Say it ain't so, Judge!

By The West Virginia Record | Sep 13, 2013

Wouldn’t it be nice to have your own judge, one you could count on to rule in your favor and so solicitous that he’d even let you write opinions for him?


Wouldn’t it be nice to have your own judge, one you could count on to rule in your favor and so solicitous that he’d even let you write opinions for him?

Such a justice might not dispense justice, but he would surely make you and your clients happy and advance your career.

There must be some justification for Marshall County Circuit Court Judge David Hummel, Jr. taking an opinion written by counsel appearing before him and passing it off as his own. But he might want to share the explanation with other parties involved in the case who look to the court for objectivity and fairness in its decision-making process.

“The Final Order signed by the court, except for footnote 1 and a conclusory sentence in par. C (overruling Intervenors’ objections) was prepared by class counsel and/or defense counsel and forwarded to the court prior to the Fairness Hearing of May 1, 2013,” intervenors asserted, “and, therefore, fails to include in it or demonstrate the reasoning behind the court’s conclusory finding that the settlement was fair, adequate and reasonable in the face of the detailed objections raised by Intervenor Objectors at the fairness hearing.”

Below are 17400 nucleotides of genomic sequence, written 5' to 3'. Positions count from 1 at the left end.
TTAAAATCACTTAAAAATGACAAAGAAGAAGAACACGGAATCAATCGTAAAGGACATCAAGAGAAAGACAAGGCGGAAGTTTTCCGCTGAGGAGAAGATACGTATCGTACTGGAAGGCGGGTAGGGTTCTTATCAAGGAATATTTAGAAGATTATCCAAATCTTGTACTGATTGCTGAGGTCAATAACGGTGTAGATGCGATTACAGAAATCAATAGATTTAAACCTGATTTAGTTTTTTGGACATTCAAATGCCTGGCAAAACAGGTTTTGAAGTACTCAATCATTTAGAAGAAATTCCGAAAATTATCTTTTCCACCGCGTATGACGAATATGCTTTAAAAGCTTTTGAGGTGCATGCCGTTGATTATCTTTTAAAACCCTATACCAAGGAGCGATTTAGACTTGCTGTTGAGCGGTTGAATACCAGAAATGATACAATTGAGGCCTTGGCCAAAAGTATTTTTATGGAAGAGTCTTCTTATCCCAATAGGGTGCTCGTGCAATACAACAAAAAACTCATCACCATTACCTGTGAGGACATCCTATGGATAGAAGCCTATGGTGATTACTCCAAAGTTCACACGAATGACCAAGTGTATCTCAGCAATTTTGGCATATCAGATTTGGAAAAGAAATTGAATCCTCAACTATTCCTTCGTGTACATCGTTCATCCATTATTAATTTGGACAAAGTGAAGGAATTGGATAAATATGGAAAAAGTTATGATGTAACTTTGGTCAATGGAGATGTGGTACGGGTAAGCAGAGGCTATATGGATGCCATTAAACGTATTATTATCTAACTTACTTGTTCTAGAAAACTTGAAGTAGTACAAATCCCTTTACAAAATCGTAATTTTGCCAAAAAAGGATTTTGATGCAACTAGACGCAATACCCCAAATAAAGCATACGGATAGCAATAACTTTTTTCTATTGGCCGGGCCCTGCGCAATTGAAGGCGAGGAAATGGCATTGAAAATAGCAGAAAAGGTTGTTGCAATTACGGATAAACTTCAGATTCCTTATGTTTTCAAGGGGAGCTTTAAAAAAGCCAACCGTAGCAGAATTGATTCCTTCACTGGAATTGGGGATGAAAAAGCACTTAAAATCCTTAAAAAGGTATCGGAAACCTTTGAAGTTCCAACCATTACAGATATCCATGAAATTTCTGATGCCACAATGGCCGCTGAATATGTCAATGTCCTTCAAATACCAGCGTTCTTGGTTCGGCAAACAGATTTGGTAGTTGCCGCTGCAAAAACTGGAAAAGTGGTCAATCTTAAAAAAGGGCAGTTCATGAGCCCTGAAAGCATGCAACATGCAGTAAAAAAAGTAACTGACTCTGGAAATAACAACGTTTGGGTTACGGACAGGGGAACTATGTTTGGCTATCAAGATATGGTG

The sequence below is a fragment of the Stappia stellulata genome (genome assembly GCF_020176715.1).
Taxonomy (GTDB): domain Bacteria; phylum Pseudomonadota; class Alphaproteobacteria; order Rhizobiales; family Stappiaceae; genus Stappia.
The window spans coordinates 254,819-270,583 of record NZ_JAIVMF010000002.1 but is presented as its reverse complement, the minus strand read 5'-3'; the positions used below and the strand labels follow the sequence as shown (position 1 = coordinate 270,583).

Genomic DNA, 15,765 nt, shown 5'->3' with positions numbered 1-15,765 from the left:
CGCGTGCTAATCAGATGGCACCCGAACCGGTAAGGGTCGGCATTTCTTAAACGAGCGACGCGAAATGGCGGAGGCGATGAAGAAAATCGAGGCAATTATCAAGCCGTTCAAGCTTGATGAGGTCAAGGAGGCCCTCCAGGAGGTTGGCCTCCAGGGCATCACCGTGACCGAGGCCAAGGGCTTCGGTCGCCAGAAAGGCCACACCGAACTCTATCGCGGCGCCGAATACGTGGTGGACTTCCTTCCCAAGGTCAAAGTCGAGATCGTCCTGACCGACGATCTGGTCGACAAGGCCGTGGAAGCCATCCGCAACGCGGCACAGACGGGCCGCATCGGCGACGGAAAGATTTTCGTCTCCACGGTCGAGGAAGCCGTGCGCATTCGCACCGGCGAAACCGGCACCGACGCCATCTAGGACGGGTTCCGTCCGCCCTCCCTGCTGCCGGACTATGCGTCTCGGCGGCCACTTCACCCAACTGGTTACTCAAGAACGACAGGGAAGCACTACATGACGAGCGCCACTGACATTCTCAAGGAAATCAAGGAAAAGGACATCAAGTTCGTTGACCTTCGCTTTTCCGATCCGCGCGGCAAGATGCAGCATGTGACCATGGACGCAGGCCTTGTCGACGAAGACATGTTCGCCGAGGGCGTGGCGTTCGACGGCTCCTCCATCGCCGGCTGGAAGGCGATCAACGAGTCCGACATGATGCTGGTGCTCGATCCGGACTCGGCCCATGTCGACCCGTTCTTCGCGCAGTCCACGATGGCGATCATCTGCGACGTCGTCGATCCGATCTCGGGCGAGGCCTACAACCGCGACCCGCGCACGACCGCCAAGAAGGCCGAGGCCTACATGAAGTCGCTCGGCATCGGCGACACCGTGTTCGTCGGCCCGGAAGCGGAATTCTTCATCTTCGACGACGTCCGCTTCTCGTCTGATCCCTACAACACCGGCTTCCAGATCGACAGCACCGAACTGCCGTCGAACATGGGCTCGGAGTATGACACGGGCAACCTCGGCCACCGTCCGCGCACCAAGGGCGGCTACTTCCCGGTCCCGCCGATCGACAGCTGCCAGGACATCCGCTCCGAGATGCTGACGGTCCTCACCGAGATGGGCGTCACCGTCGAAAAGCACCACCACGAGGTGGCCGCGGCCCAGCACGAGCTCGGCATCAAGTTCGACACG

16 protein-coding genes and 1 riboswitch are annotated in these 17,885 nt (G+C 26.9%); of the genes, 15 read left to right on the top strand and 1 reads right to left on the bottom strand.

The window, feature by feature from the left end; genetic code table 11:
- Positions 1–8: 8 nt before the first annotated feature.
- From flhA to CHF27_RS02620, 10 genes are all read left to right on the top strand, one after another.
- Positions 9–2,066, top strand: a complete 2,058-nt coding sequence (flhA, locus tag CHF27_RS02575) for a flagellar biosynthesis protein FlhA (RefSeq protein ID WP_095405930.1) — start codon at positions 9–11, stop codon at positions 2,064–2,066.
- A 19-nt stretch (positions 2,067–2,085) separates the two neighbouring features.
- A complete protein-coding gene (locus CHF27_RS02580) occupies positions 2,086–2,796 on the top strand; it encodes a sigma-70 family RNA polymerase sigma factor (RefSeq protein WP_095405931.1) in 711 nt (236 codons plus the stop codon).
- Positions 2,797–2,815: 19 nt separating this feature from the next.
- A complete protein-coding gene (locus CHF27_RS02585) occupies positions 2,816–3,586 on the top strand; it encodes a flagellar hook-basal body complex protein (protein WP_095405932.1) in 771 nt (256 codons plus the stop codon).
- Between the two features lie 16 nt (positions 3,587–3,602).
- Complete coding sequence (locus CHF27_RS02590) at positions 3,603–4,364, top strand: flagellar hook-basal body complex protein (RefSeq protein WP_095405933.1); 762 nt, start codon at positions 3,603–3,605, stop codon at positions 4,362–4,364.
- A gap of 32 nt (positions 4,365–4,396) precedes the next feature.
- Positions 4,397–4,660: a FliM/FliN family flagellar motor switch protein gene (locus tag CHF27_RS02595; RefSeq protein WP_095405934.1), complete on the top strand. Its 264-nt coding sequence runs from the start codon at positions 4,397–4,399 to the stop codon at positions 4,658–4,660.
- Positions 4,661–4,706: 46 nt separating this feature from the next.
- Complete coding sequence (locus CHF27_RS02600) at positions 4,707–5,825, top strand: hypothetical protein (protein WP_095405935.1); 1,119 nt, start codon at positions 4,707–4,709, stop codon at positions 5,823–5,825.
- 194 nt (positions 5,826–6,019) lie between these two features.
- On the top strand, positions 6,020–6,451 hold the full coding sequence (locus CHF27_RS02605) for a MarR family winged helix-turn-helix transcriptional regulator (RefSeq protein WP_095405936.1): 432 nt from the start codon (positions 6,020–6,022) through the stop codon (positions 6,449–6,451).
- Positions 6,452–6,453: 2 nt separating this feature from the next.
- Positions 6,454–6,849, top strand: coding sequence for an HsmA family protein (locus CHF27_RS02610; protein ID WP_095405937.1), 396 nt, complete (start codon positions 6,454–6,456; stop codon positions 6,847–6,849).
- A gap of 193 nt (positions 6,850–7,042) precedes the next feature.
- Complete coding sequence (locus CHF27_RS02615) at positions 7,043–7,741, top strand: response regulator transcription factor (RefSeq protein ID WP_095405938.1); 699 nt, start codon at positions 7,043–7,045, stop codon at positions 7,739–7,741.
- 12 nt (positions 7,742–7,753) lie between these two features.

Ouch!

Hummel approved a class action settlement providing more than $6 million for free medical examinations for workers exposed to “floc” (polyacrylamide) at coal and water treatment plants, with plaintiffs lawyers receiving a like amount in fees and costs.

Among other things, intervenors objected that class members would likely use only $600,000 of the medical monitoring plan, leaving a cy pres award (to West Virginia and Marshall universities) of $6 million and no tangible benefit to class members.

In May, Hummel entered an order denying the objections of intervenors. In August, he ruled against their motion to reconsider.

Intervenors have appealed the decision to the state Supreme Court, where the judge is likely to be Hummeliated.

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